Cloth rustles, the weight bearing down on him shifts, and then Aloys can feel hot breath on the side of his face. “Pay attention, priest.”
There’s still a streak of blood drying on Jurian’s lip, but his face is flushed, and his eyes are bright and wild. He shoves one of his hands in Aloys’s face, two fingers pressing at his lips.
“Suck,” Jurian orders. “Bite me this time, and it will be the hilt of my sword in your mouth, and then in your arse.”
The sharp taste of well-used leather and the careless way that Jurian pushes his fingers inside makes saliva well up in Aloys’s mouth in seconds. He coughs as the fingers get closer to the back of his mouth, and is faintly aware that he can hear Jurian hum approvingly.
“There. It is not so hard to do as your lord bids, is it?”
My Lord is in God in heaven, not scum like you. Aloys wants to say it. He should say it, no matter what the consequences to him might be. Instead, he chokes down a mouthful of spit, prying fingers heavy on his tongue.
When Jurian finally pulls his hand away, he’s no longer focused on holding Aloys down, but the relief of having his mouth empty again is all that Aloys can think of. Until those wet fingers are suddenly pressing at him somewhere obscene, somewhere Aloys would have been ashamed to even imagine being touched before today, and Jurian’s spare hand is flat on the small of his back.
“Don’t-!” Aloys can’t keep speaking, can’t try to push himself up and away from Jurian’s grasp, because the next second the fingers are pushed inside just as unceremoniously as they had entered his mouth, and both of Aloys’s own hands fly up to try to stifle the noise that he lets out.
“Tight.” In God’s name, why must Jurian keep talking to him? “Hot and tight, priest. You will make a fine tribute, indeed.”
Why would Aloys be any other way, when no man of the cloth would ever do such a thing, surely no decent man would –
“You are mine,” Jurian continues relentlessly, as if he can read Aloys’s mind. “This land is mine, this church is mine.” His fingers twist, and Aloys can’t hold back the noise that action wrings out of him. “This hole is mine.”
The motion of his fingers gets worse, and Aloys has the sickening feeling that Jurian is trying to repeat the reaction that he’d just gotten out of Aloys a few seconds earlier. It’s hard, so hard, but Aloys tries to hold back with every ounce of strength left to him, biting down on his lip until the pain almost becomes a merciful distraction from what Jurian is doing.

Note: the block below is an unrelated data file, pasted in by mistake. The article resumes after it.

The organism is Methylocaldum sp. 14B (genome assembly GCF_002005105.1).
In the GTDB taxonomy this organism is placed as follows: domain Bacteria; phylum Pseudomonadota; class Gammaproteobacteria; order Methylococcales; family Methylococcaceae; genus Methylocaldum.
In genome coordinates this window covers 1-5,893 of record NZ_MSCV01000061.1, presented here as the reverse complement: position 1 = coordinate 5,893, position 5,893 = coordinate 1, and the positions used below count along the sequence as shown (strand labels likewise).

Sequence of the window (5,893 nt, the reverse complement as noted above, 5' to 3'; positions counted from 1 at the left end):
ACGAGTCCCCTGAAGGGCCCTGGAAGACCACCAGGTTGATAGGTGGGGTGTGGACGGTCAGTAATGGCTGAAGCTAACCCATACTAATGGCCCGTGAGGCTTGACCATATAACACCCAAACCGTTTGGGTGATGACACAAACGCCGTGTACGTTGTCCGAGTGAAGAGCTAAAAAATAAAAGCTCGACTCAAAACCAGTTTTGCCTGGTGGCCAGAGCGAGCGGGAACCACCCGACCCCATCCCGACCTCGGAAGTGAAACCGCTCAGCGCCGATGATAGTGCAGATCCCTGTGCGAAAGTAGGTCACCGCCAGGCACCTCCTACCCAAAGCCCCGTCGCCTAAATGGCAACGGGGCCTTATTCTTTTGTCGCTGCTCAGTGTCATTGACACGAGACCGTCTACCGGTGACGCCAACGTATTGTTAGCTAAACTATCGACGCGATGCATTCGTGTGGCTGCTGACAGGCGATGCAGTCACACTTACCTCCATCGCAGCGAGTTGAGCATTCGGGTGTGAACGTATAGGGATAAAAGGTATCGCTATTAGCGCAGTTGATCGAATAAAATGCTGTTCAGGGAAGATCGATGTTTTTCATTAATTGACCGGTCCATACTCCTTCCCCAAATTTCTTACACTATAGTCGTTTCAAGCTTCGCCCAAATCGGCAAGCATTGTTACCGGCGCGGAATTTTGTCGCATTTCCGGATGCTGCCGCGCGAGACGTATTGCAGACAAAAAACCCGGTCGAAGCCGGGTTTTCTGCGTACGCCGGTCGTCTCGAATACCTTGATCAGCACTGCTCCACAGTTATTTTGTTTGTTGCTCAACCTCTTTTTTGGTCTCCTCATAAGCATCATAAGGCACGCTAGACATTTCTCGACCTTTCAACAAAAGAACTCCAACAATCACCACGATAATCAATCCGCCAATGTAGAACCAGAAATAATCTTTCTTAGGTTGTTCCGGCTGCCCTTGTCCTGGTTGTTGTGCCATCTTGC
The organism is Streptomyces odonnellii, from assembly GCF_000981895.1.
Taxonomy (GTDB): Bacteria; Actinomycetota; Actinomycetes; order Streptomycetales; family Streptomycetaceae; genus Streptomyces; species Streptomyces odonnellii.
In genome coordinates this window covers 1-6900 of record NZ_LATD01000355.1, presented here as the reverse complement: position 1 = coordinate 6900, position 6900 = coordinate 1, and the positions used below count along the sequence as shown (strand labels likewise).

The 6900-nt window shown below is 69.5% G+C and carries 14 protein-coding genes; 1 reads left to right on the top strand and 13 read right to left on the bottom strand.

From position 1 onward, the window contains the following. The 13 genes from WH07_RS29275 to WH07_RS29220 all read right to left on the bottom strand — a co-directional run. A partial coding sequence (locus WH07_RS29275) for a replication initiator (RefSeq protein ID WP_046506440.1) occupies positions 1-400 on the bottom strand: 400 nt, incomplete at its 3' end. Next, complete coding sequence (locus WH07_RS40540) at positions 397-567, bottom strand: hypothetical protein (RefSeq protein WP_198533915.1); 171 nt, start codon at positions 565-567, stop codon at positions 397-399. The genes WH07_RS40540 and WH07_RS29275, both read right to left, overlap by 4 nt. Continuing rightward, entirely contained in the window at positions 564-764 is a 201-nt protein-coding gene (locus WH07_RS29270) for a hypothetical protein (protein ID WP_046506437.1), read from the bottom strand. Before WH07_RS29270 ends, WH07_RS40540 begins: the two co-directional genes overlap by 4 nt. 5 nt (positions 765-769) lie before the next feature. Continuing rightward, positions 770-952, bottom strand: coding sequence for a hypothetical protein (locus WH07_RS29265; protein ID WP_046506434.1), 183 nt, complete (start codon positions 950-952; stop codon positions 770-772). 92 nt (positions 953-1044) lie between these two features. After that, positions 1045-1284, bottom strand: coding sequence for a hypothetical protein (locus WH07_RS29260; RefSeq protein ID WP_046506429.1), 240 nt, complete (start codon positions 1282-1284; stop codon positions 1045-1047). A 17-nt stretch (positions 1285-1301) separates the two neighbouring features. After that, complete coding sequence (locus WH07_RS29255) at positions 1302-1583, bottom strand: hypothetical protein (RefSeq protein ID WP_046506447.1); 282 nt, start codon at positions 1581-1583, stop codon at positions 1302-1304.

“Remember what I said earlier, priest,” Jurian’s voice is almost coaxing. “I could make this good for you, too, until you cry out with pleasure beneath me. You need only accept and obey.”
“No!” Aloys can’t keep himself from responding. “I will never – never do such a thing, you foul-“
Jurian’s laughter, every bit as entertained as when Aloys had bitten him, cuts him off. “Really? You grow excited for me already, priest.”
“I do not!” How dare this man say such things?
“See how your cock has grown stiff, from only my touch on your body and two fingers inside of you.”
More disgusting lies, but before Aloys can deny them, those damned fingers slip out of his entrance only to move down under him, to where Aloys’s length has been pinned between his own body and the seat of the pew. The touch is brief, but it makes a strange, warm ache spike in Aloys’s belly. His breath leaves him in a gasp. Very distantly, he thinks that he can hear Jurian laugh again.
No. It cannot be. What he’s feeling is nothing more than stimulation, and pain from how ruthlessly Jurian’s violated him.
As Aloys is preoccupied with trying to recover his senses, Jurian finally takes his hands off of him, only to begin pulling at his own belt. In only a moment he’s lewdly exposed, not caring that he stands in the middle of a house of God.
He is still less naked than you. The thought enters Aloys’s mind out of nowhere, makes his stomach curdle with a mixture of shame and the odd sensation that’s still festering low within him.
Jurian drops himself heavily onto the pew besides Aloys, so that Aloys has to pull back his legs quickly or be sat on. Uncaring, Jurian looks to Aloys. He beckons. “Come, priest.”
Aloys has only enough time to begin to shake his head before he’s grabbed yet again, dragged on his stomach until he’s flush against Jurian, Jurian has one foot on the ground and his other leg folded beneath him on the pew, and Aloys can feel his length hot against him.
“Will you beg for mercy now, priest?” Jurian is crouched over Aloys so that the sense of him is inescapable, his leather chest guard sticking to the sweat of Aloys’s bare back. His mouth is very near to Aloys’s ear, so much that Aloys thinks he can feel it when the other man’s lips curl into a smile. “Or will you beg for me to fill you?”
Before Aloys can even fully process such obscene words, let alone respond, Jurian enters him in one merciless thrust. Aloys screams.
Having fingers inside of him had seemed to be almost too much to bear, only a few moments earlier, but it had been nothing compared to this. This is domination, possession. Aloys can’t think, can’t breathe.
“That’s good.” How can Aloys still hear those words over the rest of the noises that roar in his ears now, from the scrape of the pew on the stone floor to Jurian’s ragged breath? “You take me well, priest. Do you feel how deep I am within you?”
He yanks Aloys up by the hips, the angle sending him even deeper. Aloys’s eyes water. His fingers scrabble blindly at the pew seat, searching for a purchase that isn’t there.